Areata last week. The autoimmune system is attacking
    the hair follicles I am told.

    Diet was not an issue per the derma doc but again
    most docs don’t address ones diet but happily give
    prescriptions for meds and wish me a happy day!

    My question to you, can eating too many mushrooms
    as I do, compromise the immune system into overdrive?

    Thank you,

    Barbara

  • http://www.facebook.com/darryl.roy.752 Darryl Roy

    NF-κB is a master transcription factor for the inflammatory response, and this review details some of the mushroom compounds that inhibit this pathway.

    Petrova, R., et al. “Fungal metabolites modulating NF-kappa B activity: An approach to cancer therapy and chemoprevention (Review).”Oncology reports 19.2 (2008): 299. http://ww.mushroomhunter.net/chaga%20pdf/metabolite%20and%20cancer.pdf

    Past work points to the caffeic acid phenethyl ester (CAPE), which blocks NF-κB binding to DNA, as the active agent in white button mushrooms.

  • OutsideMom

    How much mushrooms must one eat to gain the benefits of mushrooms in the diet? I’m not a fan of mushrooms but maybe I can hide them in some of my food. And must they be eaten daily or can I have them a couple times a week and be okay?

    • HereHere

      The research suggests to me that if you eat a pound a day for a week, you can skip a week and still get the outstanding benefits. Since there is no research (presumably) on minimum dose or frequency, I would aim for even a small amount each day. Since we have varied diets, that may be hard to do, but even eating mushrooms more frequently should help the immune system. At a minimum, once per two weeks, but because we are likely to consumer lower doses than in the study, more frequent consumption would be wise. As for taste, I do think they are an acquired taste, so try them with your favorite herbs, seasonings, etc. until you find a few ways you like them. I enjoy them steamed with my veggies, but they can be bland that way. Pan-fried with garlic and salt is usually a big hit with people. Depending on how crowded your fry pan is, they will turn out either soft or browned. Good luck with your mushroom adventures!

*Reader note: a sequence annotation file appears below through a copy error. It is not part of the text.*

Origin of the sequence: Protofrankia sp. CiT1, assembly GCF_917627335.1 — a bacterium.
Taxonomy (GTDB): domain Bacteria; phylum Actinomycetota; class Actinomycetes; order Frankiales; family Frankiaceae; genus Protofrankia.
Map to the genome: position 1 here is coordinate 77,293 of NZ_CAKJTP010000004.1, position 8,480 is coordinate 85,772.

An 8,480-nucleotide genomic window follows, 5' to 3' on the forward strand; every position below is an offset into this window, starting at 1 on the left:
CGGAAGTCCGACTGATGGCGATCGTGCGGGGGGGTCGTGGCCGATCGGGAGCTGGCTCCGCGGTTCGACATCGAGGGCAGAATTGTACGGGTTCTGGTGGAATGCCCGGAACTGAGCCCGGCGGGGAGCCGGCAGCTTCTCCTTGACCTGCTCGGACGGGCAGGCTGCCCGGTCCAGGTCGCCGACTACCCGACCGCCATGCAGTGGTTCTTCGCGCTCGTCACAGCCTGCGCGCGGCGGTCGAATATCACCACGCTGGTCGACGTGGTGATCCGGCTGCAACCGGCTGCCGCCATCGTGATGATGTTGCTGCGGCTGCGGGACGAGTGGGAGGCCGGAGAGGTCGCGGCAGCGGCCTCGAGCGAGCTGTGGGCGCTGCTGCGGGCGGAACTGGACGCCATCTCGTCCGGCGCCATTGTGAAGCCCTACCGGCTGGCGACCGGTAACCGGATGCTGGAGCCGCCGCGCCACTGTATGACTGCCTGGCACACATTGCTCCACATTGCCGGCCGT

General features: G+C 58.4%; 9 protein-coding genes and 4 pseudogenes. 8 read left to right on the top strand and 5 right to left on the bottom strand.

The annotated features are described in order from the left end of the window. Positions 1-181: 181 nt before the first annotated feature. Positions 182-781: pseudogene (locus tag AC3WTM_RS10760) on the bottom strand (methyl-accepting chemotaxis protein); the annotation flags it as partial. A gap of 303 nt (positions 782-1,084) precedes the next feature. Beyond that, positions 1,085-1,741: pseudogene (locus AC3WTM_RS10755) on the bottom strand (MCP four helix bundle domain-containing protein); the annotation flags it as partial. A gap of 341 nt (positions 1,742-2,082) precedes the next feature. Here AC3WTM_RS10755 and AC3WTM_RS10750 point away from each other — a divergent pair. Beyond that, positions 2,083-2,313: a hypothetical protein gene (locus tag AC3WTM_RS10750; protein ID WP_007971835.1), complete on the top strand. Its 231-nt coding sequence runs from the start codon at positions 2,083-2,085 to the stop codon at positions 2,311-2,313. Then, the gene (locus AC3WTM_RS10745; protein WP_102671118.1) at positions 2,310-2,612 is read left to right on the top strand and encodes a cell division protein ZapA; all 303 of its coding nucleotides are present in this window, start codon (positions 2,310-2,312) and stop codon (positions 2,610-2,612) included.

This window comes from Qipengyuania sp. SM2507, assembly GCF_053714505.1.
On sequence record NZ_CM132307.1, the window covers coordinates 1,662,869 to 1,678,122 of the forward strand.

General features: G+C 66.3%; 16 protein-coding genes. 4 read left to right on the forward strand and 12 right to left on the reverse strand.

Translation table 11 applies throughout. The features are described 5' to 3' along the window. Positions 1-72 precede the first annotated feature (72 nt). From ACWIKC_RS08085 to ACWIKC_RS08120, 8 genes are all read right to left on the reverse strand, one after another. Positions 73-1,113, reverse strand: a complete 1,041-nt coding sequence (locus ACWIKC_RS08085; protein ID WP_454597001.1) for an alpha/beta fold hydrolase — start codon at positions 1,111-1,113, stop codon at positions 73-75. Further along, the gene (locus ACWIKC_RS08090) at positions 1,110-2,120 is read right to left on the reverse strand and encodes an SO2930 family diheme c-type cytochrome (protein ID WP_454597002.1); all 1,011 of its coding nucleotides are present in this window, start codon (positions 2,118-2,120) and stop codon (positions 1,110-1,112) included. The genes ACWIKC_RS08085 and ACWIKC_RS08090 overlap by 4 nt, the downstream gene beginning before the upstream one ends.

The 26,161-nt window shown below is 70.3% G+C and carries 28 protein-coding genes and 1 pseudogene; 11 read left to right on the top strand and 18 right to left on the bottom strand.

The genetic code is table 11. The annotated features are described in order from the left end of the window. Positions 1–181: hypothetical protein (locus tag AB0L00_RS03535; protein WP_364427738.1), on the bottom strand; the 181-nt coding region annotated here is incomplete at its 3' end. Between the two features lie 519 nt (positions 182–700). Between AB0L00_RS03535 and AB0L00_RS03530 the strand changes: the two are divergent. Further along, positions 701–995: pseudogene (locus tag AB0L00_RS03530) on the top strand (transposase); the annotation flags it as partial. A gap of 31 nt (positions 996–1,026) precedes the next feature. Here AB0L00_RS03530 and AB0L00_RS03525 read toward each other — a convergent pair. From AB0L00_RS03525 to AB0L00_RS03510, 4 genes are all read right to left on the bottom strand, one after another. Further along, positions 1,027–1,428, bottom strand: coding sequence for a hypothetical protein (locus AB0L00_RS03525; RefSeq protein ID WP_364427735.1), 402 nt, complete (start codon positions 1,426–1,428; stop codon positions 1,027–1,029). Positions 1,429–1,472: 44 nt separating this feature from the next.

• Anonymous

    To get the benefits of mushrooms do they have to be cooked as I prefer them raw.
    thank you,
    Ita

  • Ronald Chavin

    Australian researchers say that the “fresh” mushrooms eaten in the following study were mostly only white button mushrooms and that the “dried” mushrooms eaten in the following study were mostly only shiitake mushrooms: